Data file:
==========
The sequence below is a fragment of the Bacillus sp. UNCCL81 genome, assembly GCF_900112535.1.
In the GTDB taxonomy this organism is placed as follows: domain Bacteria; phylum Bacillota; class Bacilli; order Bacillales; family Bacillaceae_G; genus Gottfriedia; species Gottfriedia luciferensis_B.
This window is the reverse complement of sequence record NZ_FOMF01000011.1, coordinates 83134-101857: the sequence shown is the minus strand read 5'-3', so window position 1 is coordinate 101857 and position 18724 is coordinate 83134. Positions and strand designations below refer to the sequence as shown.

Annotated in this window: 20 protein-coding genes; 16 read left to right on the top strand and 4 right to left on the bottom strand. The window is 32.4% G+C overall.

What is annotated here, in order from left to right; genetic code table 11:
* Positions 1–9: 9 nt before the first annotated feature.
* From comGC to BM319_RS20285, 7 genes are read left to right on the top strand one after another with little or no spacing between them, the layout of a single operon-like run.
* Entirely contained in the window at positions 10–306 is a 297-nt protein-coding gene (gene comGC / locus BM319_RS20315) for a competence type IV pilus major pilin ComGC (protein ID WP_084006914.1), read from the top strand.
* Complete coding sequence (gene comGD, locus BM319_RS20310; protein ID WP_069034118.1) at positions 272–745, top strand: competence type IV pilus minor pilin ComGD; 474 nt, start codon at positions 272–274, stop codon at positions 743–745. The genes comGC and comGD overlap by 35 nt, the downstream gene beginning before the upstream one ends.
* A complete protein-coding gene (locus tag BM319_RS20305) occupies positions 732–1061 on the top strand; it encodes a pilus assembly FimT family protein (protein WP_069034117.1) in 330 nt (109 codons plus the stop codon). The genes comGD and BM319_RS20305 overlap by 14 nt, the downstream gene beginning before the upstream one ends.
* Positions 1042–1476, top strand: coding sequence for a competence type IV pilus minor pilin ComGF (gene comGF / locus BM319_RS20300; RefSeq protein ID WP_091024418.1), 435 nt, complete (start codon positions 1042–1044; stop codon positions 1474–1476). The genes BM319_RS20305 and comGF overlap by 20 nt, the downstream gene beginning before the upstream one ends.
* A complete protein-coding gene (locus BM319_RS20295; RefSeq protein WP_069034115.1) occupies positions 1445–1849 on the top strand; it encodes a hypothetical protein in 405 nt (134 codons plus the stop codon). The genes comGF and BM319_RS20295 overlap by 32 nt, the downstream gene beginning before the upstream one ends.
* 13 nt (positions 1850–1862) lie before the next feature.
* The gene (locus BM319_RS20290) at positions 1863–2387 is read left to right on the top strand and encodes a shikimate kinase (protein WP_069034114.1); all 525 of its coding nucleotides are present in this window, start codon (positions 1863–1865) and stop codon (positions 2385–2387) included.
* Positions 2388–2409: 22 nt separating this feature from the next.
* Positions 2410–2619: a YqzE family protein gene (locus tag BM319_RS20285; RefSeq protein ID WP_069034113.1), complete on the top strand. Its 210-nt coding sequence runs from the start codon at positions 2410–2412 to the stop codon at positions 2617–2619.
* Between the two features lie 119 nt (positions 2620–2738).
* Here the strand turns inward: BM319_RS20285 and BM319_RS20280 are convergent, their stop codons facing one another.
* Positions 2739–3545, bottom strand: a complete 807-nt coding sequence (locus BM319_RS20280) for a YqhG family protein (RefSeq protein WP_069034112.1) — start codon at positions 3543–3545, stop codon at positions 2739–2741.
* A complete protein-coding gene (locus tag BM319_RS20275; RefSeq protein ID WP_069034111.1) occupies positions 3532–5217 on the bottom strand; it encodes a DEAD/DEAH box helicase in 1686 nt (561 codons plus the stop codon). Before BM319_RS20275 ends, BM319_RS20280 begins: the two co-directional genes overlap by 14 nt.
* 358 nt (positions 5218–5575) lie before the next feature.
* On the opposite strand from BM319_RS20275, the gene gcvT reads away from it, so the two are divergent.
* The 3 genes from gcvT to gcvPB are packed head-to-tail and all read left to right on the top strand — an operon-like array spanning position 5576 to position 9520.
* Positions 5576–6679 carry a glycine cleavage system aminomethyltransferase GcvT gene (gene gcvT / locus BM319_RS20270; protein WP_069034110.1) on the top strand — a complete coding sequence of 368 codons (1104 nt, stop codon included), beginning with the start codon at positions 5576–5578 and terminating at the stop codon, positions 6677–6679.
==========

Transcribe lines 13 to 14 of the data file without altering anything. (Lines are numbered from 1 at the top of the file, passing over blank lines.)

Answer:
* 13 nt (positions 1850–1862) lie before the next feature.
* The gene (locus BM319_RS20290) at positions 1863–2387 is read left to right on the top strand and encodes a shikimate kinase (protein WP_069034114.1); all 525 of its coding nucleotides are present in this window, start codon (positions 1863–1865) and stop codon (positions 2385–2387) included.